Robert: We're talking about an alternative model event sourcing. Let's start with the idea of an event. What is an event?

Andrzej: Okay, event is something that happened, a fact in the system, or a change to the application state.

Robert: Now, I think I can ask you what is event sourcing?

Andrzej: Let me start with the definition, because some people would say that this is a software design pattern, others could say that this is a software architectural style. I think both terms are correct. However, I would personally define event sourcing as a software design pattern that has a huge influence on the underlying system architecture. And maybe that's why programmers use these definitions interchangeably.

Robert: Okay, let's talk about as a design pattern, and then we can look at architecture.

Andrzej: Okay. So I think the easiest way to explain this pattern is to show it in a comparison to something that is familiar to every programmer, like CRUD systems. As I mentioned, in classic systems, entities are saved to the database as the most current state, whereas an application based on event sourcing, the most current state does not exist in the database. It can, for performance reasons. It's called snapshotting. But this is totally optional. Instead of state, we are persisting a sequence of events. So as I mentioned facts in the systems. And when you replay all these events for a particular entity, you will get the current state. Relatively easy concept.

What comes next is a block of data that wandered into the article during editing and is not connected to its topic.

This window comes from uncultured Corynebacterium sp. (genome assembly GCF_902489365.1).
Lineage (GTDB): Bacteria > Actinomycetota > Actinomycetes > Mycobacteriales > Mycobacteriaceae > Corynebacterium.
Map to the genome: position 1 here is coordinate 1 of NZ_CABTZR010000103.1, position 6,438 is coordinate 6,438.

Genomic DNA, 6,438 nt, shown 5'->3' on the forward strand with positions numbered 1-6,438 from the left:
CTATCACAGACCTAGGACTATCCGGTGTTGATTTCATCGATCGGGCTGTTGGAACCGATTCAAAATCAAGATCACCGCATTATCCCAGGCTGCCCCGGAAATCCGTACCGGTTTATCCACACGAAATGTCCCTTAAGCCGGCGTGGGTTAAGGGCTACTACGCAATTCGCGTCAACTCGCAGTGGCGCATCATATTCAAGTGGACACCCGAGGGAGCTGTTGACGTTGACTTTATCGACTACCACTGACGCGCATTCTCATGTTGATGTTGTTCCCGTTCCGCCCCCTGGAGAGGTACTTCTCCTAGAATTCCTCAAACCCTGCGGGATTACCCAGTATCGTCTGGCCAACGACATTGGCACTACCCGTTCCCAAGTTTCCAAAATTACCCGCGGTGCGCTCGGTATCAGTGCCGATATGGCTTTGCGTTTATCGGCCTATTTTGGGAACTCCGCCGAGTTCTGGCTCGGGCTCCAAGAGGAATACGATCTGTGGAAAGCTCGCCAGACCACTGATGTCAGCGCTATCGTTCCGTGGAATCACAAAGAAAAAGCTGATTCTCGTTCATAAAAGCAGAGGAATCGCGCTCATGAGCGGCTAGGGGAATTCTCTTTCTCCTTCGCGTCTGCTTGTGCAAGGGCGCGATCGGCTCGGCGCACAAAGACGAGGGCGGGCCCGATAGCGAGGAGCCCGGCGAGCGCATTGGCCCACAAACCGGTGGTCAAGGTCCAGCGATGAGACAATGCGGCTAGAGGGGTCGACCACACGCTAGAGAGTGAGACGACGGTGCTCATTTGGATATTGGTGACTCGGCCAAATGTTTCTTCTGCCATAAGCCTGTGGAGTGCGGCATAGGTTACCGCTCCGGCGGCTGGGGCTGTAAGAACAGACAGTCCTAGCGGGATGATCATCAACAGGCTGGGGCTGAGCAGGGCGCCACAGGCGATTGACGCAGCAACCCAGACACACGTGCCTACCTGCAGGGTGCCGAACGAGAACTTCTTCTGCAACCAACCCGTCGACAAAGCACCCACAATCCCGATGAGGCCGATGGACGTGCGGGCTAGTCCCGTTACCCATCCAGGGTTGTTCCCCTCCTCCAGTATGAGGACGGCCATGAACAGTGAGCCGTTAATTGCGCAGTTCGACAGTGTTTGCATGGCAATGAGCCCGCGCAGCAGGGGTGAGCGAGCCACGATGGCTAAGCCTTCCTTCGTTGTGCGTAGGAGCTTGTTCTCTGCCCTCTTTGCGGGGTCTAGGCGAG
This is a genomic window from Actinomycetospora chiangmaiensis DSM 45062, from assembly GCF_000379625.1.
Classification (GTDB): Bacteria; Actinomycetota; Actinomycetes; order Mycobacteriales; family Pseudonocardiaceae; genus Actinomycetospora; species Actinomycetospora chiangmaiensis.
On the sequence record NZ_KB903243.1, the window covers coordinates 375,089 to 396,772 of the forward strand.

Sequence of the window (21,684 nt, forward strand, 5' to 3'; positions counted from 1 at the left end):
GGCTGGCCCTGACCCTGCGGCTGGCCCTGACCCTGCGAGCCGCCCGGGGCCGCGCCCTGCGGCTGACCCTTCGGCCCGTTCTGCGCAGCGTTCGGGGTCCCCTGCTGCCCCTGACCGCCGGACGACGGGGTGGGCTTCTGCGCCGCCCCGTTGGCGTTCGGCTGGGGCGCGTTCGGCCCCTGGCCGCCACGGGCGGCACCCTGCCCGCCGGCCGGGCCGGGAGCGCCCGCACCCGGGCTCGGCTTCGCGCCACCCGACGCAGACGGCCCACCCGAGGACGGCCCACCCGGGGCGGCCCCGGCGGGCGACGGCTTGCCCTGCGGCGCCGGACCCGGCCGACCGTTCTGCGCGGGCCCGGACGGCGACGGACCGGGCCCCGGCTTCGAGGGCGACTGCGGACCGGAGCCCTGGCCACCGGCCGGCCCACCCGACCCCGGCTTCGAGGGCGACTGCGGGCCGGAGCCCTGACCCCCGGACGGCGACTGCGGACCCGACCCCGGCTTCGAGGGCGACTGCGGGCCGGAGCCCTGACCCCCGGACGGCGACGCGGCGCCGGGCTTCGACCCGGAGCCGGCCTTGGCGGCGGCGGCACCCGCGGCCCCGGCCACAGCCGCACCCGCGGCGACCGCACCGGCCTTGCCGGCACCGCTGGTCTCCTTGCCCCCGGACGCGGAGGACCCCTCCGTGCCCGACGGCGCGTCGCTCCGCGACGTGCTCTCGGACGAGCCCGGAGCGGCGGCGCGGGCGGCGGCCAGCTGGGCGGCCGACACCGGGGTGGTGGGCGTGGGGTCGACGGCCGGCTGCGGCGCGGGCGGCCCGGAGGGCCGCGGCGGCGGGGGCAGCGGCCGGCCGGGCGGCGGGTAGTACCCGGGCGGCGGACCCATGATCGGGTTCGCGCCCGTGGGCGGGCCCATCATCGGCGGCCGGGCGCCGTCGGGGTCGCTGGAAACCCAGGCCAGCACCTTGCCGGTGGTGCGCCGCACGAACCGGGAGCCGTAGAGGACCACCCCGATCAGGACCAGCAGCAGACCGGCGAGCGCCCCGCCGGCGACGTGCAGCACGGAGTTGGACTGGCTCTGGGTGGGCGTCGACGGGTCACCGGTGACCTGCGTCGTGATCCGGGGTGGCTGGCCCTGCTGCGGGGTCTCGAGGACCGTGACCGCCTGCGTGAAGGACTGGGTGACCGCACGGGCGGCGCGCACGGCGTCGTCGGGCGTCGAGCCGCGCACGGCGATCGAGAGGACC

Andrzej: And fun fact from Greg Yang presentation, by the way, Greg Yang is one of the event sourcing evangelists, is that humans have been using event sourcing for thousands of years. The first implementation of event sourcing was found on clay tablets from Mesopotamia 9000 years BC, and it was used for persisting marketplace transactions. So how many sheeps, grain, bread loaves, were bought or sold. And based on such tablets, a Mesopotamian merchant trader could very easily calculate the state of possession. Not necessarily by doing this manually, for example, by counting sheeps. And event sourcing for general bookkeeping has been used with great success until nowadays.

Robert: I love the sheep example. Could you think of another example that you could give us the entity, and some typical events on that entity?

Andrzej: Yeah, sure. So for example, we could have an order entity, and the order could be order shipped, order validated, order rejected, things like that.

Robert: You've explained, we don't update in place, we don't necessarily keep anywhere what is the most current state. You might have to look at every single event on the entity to find out what is the most current state. Now, many business rules depend on the current state. Like, if you want to make a withdrawal from an account, we have to see the current balance is greater than zero. Does that mean when a change comes in, you have to roll up the entire state history before you can determine if that change is valid?

Andrzej: Yes, exactly. You need your domain aggregate to validate the input, and to make the change, and to produce new events. And you need to replay all the events. But I suppose the next question will be, is the performance problem? Not necessary, because you should do this only once, when, for example, the application is restarted and it's empty, without any state. When you first request for a given entity, yeah, you should roll up the state. But then you should use the state from the memory, which is extremely fast, because you don't have to do any IO operation. So this is really fast if you need to create a low latency system.

Robert: For example, if I log into my bank, and it was using event sourcing, would it roll up my account balance when I create a session so that it's present?